Ambassador Baily Q&A with Media after OSCE/ODIHR Press Conference

Jess L. Baily, United States Ambassador to the Republic of Macedonia.

Ambassador Baily Q&A with Media after OSCE/ODIHR Press Conference

October 1, 2018

Q: [unintelligible about the referendum] 

Ambassador Baily:  As you know, the United States put out a statement last night where we welcomed the result of the consultative referendum in which a strong number of citizens came out in support of Macedonia’s path forward to NATO and the EU by accepting the Prespa Agreement.  We think this agreement, which we have strongly supported in the past, opens the way to Macedonia’s future in NATO and the EU and that’s something that is of benefit to this country, the citizens of this country, but also the region, its prosperity, stability and security.  So now, the next step in the implementation of this agreement is to go to the Parliament, and in that context we would hope that the leaders and Members of Parliament put aside partisan differences and consider the broader interests of this country and to seize this historic moment that can help secure Macedonia’s future within the family of Western institutions, something which the people of this country have sought virtually since independence in 1991.

Q: The turnout was lowest in the election process in Macedonia.  Do you think this turnout is relevant to speak of all the citizens?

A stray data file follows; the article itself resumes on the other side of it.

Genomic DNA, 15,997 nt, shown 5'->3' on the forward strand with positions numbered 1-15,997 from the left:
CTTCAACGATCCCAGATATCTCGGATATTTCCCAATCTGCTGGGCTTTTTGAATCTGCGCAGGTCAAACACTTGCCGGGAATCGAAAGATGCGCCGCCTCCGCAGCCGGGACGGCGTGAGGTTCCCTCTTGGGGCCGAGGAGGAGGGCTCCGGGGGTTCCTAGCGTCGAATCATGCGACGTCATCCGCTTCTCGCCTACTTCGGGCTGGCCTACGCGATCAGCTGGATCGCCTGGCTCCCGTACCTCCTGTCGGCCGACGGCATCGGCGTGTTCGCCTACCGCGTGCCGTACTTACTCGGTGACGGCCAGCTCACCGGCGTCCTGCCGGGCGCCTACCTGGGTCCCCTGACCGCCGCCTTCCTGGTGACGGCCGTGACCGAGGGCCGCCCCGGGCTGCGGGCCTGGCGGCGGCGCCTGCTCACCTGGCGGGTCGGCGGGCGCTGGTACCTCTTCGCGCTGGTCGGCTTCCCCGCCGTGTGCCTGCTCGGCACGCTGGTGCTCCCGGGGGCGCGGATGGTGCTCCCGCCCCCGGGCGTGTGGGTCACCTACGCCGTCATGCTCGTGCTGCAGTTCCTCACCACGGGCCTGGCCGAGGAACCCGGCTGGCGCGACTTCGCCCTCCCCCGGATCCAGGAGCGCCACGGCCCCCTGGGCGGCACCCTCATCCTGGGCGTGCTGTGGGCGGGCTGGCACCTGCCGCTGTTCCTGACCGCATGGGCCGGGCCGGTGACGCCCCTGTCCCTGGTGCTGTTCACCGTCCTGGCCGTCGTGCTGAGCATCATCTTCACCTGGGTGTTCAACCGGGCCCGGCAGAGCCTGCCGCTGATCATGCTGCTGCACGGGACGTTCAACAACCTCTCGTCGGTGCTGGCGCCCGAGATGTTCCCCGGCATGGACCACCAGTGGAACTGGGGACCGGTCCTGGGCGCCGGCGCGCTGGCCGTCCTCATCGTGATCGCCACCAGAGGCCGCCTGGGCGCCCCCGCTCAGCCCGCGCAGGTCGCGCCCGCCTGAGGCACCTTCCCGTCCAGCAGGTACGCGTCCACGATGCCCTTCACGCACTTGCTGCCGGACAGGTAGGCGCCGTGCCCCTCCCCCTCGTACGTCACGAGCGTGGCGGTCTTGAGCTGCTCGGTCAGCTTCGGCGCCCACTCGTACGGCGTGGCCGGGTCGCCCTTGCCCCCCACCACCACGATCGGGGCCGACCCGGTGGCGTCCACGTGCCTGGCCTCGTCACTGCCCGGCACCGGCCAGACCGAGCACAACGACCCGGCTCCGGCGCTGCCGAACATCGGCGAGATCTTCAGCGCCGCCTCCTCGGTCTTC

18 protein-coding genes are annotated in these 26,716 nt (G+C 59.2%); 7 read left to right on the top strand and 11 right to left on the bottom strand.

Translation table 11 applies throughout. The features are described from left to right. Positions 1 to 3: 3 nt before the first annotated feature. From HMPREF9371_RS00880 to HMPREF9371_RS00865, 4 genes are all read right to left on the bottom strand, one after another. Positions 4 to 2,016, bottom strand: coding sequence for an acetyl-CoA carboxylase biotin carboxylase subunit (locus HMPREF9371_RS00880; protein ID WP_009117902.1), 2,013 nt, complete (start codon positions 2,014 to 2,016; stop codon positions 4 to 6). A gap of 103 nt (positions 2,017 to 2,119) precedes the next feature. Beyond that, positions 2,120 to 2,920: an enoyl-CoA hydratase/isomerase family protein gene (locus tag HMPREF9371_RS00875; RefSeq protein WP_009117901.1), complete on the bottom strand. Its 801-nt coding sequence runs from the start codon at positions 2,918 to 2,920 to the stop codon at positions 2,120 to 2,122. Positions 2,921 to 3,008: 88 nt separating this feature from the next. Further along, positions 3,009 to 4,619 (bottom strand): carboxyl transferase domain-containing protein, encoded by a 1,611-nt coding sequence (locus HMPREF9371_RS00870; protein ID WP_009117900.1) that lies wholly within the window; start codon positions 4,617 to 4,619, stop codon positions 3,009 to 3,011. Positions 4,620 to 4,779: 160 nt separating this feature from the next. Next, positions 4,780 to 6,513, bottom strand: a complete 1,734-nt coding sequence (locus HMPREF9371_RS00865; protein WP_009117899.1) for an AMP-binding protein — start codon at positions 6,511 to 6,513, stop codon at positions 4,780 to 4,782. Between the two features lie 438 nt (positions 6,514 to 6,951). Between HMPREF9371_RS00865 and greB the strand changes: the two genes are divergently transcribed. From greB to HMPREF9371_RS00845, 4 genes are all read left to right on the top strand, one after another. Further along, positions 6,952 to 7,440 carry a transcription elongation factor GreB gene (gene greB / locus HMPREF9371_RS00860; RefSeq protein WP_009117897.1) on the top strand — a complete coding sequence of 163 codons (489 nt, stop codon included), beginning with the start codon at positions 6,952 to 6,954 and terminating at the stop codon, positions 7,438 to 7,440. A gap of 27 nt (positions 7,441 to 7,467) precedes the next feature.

Ambassador Baily:  Looking at the turnout, what is important is that you have 606,000 voters who came out in support of the Agreement.  There was a number of voters who did not turn out.  Some obviously boycotted, some maybe are not in the country, some maybe don’t vote.  If you look at the average number of voters in a parliamentary election let’s say, in Macedonia over the last 20 years, it is average 1.1 – 1.2 million people.  So, 600,000 voters is a majority of that, and I think it’s a considerable number and  a voice that the political leaders will have to take into consideration as they move forward in the next steps of this agreement.

Q:  How could the possibility of early elections that the Prime Minister mentioned yesterday affect the implementation of the Prespa Agreement? 

Ambassador Baily:  What I would say is three things: right now, we are focused on the implementation of the Prespa Agreememnt and I’ve given you the United States’ view on that.  With regard to elections that’s up to the Parliament, to the political leaders of this country to decide, and I think the Greek Government yesterday issued a statement on its evaluation of the referendum here and would just let the Greek Government comment for itself.